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BART Strike Looms in San Francisco as Officials Trot Out “Phony” Budget Crisis


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Bay Area Rapid Transit (BART) workers may go on strike as early as Monday citing unchecked safety concerns and a lack of good faith bargaining during recent contract negotiations.  

Members of the Service Employees International Union (SEIU) Local 1021, which represents 1,430 mechanics, custodians and clerical workers at BART, voted on strike authorization late Tuesday night.  Members of the Amalgamated Transit Union Local 1555, which represents 945 train operators, station agents and foreworkers, took the same action. In all, five union contracts end on June 30th.

It is possible that California Gov. Jerry Brown will call for a 60-day “cooling off period” to halt the strike but representatives of each union have asked him not to intervene. Both sides insist that they wish to avoid a strike and would like to continue bargaining.

On Tuesday, BART spokeswoman Alicia Trost waxed optimistic in a San Francisco Chronicle interview:

“We are not ready to talk about strike contingencies,” Trost said. “We think there is a deal to be had.”

Antonette Bryant, president of Amalgamated Transit Union Local 1555, agreed:

“What we want is to bargain,” she said. “We’re not interested in talking about a strike.”

Despite this optimism, Bay Area transit officials are urging commuters to map out alternative ways to get to work on Monday.   Randy Rentschler, a spokesman for the Metropolitan Transportation Commission, said heads of other transit agencies have met to discuss how they can deal with the overflow of passengers.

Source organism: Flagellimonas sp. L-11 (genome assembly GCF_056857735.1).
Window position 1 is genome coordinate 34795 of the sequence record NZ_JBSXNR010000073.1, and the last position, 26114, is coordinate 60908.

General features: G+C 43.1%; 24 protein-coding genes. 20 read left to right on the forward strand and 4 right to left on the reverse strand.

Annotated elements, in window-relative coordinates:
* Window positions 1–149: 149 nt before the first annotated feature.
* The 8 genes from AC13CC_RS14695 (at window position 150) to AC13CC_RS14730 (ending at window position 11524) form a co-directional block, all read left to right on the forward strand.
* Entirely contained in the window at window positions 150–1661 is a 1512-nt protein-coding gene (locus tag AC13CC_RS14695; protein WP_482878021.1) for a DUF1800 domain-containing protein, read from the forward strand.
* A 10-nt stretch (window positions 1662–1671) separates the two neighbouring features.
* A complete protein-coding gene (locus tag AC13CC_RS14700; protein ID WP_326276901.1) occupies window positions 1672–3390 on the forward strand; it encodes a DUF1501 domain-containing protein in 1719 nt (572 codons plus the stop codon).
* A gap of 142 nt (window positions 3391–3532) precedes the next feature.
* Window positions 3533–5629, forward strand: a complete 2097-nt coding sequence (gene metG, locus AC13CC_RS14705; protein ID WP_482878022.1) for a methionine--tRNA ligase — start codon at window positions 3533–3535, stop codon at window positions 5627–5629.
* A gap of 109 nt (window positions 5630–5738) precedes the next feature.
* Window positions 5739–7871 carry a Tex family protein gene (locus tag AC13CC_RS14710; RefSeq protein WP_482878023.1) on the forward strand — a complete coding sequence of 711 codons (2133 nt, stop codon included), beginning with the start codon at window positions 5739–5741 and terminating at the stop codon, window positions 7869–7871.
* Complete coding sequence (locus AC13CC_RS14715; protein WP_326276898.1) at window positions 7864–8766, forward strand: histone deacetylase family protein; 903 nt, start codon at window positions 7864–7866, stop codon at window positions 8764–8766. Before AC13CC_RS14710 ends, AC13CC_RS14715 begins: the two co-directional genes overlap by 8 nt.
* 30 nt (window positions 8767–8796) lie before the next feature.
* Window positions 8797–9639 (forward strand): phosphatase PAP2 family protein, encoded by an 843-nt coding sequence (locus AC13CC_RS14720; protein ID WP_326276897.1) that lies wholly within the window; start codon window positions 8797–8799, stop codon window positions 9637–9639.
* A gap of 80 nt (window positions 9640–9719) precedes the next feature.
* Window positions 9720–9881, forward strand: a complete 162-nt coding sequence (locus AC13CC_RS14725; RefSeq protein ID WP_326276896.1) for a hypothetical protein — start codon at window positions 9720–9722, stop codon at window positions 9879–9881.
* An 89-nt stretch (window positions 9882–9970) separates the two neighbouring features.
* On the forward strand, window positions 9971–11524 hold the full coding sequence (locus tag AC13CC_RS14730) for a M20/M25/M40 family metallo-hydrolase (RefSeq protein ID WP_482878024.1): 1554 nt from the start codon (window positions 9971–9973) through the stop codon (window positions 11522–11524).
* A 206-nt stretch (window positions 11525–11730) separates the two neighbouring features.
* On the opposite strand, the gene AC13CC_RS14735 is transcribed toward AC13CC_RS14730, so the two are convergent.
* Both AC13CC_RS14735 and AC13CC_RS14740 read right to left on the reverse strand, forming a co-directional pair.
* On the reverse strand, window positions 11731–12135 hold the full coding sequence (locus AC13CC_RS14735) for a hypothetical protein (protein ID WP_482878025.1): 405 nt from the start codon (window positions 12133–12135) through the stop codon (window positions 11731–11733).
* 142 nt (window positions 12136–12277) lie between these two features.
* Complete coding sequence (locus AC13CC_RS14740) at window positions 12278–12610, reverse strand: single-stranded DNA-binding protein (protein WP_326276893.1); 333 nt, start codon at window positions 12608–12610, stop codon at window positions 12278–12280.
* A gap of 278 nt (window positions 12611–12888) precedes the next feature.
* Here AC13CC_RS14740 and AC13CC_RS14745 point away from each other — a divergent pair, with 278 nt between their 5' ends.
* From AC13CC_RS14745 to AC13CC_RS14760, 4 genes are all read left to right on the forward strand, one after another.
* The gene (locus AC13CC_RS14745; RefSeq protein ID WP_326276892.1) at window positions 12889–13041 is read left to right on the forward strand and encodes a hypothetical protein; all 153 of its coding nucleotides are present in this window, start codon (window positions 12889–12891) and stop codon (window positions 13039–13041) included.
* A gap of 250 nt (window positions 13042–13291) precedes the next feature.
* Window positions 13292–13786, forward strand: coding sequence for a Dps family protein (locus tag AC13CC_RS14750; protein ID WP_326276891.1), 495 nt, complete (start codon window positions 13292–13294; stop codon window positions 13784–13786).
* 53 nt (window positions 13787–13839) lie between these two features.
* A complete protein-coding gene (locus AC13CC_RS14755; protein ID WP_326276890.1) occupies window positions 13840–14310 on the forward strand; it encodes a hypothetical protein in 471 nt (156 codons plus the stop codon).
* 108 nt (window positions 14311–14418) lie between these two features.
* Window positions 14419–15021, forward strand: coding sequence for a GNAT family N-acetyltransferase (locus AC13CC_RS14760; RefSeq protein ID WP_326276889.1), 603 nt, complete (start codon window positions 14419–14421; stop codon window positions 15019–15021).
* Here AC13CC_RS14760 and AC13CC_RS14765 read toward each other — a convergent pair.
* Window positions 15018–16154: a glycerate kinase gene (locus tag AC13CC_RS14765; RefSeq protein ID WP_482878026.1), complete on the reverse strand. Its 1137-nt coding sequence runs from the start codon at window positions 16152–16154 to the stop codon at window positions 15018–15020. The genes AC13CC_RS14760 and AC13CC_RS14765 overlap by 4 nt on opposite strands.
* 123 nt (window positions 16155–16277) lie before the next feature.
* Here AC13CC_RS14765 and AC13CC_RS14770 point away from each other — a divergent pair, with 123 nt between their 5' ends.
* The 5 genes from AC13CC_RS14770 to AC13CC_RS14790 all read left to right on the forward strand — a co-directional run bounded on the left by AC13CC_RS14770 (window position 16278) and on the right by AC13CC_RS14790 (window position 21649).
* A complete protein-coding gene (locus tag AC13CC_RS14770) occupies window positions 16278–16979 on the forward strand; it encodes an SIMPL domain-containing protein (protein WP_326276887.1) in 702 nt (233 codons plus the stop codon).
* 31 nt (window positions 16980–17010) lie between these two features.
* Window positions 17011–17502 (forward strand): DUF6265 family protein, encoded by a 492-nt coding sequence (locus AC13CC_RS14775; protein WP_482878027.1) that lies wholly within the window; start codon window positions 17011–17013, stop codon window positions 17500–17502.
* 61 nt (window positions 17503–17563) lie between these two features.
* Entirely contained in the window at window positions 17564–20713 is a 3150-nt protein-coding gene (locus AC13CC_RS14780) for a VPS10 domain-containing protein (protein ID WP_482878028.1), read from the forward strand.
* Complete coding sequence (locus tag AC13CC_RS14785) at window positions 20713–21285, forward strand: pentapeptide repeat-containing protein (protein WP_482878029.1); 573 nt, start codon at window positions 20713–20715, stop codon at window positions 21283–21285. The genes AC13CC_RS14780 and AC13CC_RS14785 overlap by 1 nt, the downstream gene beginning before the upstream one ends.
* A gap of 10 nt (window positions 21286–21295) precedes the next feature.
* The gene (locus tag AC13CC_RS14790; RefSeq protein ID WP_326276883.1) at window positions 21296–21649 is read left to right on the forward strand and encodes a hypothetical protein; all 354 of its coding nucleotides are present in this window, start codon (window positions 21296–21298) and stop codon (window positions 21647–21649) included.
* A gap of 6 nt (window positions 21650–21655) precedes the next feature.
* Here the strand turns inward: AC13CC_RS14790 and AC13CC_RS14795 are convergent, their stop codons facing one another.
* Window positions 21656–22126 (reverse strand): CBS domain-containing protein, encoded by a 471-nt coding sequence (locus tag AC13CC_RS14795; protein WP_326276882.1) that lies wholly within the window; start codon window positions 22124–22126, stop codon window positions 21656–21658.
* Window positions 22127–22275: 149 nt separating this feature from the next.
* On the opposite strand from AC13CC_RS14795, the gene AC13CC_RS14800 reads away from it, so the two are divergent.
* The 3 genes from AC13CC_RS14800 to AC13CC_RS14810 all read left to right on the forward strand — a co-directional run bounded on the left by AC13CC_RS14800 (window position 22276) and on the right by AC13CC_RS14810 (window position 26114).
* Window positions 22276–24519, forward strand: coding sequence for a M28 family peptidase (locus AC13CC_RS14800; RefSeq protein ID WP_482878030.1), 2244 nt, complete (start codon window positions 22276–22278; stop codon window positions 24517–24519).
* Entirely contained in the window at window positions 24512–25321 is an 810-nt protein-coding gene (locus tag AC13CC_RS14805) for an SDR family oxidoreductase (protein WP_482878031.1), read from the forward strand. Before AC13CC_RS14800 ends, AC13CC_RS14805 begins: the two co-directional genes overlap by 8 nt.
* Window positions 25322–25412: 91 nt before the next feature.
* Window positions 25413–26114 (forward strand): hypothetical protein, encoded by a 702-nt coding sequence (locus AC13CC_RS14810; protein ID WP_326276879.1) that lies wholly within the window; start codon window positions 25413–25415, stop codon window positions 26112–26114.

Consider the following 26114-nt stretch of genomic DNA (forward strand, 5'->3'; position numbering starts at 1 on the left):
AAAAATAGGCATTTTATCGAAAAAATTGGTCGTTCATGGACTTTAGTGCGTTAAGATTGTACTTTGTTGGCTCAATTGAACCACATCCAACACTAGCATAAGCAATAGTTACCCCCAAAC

“There are seats on buses into the city and lots of empty seats in cars,” Rentschler said, “and we will try to take advantage of those. But there aren’t 400,000 empty seats. BART is a major high-capacity system, and it can’t be replaced. Any BART stoppage is going to put some pain on folks.”

The stalled negotiations are due to more than safety issues.  The union workers want a raise while BART officials want the unions to take major concessions.  

BART is seeking to persuade its employees to start contributing to their pensions and to increase their monthly health insurance payments, which are now a flat $92 regardless of the plan or the number of people covered. It also wants to reduce overtime expenses by changing work rules so that employees who call in sick one day are not paid overtime if they work an extra day. The transit agency said it needs to rein in costs as part of its effort to raise its share of the $15 billion it needs to pay for new rail cars, a modernized train maintenance facility and an improved train control system.

BART has fabricated its budget to obscure the fact it’s generating a $125 million operating surplus, the unions contend. Workers, who went without raises for the past five years, deserve some of that money, the unions say, not only to make up for doing without but to reward them for soaring ridership and reliability rates of about 96 percent.

The unions are seeking five percent annual raises over the next 3 years tied to an annual cost of living adjustment.  BART has offered a one percent raise over the next four years.  The backbone of the union claim of bad bargaining is the suggestion that BART’s budget problem is “phony.”

It’s difficult to negotiate improvements with politicians who won’t even admit the most obvious problems,” Antonette Bryant, president of Amalgamated Transit Union, Local 1555, told SF Weekly. “First they tried to create a phony budget crisis to justify increased fares for riders and wage cuts for workers, and now they’re ignoring a mounting wave of violence against workers and riders. All we want is a fair wage and a safe workplace-that’s not too much to ask.”


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